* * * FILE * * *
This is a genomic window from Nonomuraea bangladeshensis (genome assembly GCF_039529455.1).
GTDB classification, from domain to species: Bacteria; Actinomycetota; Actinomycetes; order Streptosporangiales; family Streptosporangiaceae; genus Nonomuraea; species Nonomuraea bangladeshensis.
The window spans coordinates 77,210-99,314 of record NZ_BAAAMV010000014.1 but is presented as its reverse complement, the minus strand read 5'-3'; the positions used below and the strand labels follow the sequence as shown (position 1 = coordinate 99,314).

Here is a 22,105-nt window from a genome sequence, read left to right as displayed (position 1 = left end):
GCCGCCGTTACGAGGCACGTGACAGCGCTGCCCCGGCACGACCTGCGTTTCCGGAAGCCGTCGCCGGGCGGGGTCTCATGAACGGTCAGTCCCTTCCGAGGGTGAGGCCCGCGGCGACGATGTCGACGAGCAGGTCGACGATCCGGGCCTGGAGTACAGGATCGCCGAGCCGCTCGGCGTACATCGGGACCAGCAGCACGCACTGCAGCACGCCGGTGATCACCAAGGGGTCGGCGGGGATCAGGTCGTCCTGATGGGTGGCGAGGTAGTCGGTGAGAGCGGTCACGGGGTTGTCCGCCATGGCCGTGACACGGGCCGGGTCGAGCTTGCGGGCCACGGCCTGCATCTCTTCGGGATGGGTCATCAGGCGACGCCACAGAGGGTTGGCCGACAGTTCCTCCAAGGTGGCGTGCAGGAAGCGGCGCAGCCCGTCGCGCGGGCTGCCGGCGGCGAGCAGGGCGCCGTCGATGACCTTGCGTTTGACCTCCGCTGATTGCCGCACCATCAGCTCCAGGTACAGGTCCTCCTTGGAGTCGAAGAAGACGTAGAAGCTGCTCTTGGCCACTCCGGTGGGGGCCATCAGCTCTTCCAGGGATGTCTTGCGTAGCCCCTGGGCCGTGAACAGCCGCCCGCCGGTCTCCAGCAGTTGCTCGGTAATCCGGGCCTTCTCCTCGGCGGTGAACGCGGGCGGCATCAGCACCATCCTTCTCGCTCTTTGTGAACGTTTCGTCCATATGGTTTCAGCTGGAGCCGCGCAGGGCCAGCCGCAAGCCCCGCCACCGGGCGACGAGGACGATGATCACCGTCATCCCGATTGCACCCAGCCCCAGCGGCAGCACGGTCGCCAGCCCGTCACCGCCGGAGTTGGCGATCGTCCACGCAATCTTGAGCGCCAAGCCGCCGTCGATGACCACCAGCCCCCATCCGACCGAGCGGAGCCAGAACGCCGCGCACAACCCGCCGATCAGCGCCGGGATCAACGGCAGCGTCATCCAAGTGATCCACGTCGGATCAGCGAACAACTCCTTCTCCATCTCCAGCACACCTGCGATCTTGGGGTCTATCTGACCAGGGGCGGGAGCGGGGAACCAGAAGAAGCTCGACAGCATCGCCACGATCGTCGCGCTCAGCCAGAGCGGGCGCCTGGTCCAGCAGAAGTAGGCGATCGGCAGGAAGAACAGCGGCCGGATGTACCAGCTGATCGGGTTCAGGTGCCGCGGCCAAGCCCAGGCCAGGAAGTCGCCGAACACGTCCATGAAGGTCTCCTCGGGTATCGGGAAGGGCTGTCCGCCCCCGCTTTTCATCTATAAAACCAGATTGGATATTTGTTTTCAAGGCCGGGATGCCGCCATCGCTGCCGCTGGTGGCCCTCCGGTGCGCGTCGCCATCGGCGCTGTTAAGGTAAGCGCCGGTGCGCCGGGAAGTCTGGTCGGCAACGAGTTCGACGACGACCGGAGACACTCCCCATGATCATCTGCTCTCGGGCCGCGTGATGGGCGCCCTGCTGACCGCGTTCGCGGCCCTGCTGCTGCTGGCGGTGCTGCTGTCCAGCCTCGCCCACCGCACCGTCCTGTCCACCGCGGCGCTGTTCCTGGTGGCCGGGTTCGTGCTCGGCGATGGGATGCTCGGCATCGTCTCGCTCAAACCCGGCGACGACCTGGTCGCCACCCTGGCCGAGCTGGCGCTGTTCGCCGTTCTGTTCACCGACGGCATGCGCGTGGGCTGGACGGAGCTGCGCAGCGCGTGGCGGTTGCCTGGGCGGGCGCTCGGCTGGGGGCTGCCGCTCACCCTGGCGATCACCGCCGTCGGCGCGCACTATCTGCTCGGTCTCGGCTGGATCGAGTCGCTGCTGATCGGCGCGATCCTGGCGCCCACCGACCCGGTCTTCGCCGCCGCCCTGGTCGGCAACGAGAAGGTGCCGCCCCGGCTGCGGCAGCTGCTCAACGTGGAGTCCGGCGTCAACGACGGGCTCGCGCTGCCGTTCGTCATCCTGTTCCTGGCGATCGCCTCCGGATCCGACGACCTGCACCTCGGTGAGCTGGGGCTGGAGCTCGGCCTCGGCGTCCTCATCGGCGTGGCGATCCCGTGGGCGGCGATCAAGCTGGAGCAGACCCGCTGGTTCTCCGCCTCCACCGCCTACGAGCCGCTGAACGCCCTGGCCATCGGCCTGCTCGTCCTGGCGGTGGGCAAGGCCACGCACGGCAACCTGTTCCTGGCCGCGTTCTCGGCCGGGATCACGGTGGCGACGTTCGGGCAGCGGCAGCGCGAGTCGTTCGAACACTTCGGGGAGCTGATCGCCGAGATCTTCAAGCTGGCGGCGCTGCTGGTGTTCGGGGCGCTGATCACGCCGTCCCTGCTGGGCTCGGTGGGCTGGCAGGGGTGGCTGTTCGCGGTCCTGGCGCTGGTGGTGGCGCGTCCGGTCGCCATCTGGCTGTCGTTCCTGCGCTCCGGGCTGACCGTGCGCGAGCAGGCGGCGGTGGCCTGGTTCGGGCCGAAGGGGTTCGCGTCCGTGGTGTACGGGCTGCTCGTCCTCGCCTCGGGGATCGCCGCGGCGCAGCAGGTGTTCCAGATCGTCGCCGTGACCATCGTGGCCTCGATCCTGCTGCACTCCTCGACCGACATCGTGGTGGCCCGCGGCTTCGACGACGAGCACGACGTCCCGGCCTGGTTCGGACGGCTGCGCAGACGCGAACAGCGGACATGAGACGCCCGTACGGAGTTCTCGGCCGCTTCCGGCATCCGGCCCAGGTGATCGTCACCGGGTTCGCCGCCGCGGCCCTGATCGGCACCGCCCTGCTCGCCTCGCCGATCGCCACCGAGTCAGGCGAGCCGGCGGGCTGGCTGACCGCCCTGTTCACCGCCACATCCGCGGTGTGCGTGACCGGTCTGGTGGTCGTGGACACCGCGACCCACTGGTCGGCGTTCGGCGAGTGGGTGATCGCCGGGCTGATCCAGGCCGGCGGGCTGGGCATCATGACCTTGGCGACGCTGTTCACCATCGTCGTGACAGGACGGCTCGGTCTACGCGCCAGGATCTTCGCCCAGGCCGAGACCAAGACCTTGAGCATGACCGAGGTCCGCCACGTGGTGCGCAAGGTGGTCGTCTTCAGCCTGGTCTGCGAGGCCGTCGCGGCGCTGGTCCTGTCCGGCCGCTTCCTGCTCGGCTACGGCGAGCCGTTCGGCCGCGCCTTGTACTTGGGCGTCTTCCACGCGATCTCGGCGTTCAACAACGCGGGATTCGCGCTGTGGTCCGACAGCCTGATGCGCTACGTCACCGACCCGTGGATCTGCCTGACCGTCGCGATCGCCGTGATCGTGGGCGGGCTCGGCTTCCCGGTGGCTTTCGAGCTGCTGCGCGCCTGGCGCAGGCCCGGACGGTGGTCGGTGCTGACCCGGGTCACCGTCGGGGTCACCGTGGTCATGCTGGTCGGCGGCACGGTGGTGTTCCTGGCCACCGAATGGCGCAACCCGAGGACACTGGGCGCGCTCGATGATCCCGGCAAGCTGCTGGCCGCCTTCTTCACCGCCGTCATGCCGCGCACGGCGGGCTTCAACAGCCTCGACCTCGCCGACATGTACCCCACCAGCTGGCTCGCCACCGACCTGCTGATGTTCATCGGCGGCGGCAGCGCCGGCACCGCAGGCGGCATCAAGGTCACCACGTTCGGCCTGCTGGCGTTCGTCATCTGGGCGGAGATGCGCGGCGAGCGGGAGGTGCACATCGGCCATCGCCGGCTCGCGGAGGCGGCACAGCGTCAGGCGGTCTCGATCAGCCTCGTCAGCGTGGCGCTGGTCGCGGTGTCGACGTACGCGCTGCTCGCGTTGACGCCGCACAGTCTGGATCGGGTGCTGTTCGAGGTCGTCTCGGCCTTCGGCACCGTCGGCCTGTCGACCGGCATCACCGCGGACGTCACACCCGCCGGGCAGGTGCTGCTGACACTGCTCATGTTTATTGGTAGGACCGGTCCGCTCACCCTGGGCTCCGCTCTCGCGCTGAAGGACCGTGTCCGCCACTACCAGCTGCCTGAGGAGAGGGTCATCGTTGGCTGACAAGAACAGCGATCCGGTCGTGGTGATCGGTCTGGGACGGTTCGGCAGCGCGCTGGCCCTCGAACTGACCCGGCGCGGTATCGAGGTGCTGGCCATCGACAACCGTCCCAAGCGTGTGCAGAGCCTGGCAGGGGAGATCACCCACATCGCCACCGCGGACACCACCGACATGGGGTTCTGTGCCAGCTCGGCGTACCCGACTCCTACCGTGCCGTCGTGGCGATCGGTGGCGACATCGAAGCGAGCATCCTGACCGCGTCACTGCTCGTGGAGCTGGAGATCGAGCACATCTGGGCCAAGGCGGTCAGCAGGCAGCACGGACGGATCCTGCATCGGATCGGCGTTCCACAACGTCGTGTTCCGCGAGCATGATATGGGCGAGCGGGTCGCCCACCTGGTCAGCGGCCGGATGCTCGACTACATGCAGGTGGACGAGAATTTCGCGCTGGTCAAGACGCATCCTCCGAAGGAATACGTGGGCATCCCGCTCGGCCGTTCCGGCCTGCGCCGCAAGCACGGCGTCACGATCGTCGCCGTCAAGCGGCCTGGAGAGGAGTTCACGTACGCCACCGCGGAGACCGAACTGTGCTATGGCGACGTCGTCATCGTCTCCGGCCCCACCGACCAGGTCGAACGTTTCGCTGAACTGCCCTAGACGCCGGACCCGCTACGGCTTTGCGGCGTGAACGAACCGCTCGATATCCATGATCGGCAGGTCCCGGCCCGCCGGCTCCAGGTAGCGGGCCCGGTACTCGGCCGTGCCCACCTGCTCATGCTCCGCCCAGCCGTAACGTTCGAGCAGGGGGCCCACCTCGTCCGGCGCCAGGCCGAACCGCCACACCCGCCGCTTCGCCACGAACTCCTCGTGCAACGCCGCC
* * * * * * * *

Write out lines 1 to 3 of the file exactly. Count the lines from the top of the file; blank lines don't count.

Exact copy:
This is a genomic window from Nonomuraea bangladeshensis (genome assembly GCF_039529455.1).
GTDB classification, from domain to species: Bacteria; Actinomycetota; Actinomycetes; order Streptosporangiales; family Streptosporangiaceae; genus Nonomuraea; species Nonomuraea bangladeshensis.
The window spans coordinates 77,210-99,314 of record NZ_BAAAMV010000014.1 but is presented as its reverse complement, the minus strand read 5'-3'; the positions used below and the strand labels follow the sequence as shown (position 1 = coordinate 99,314).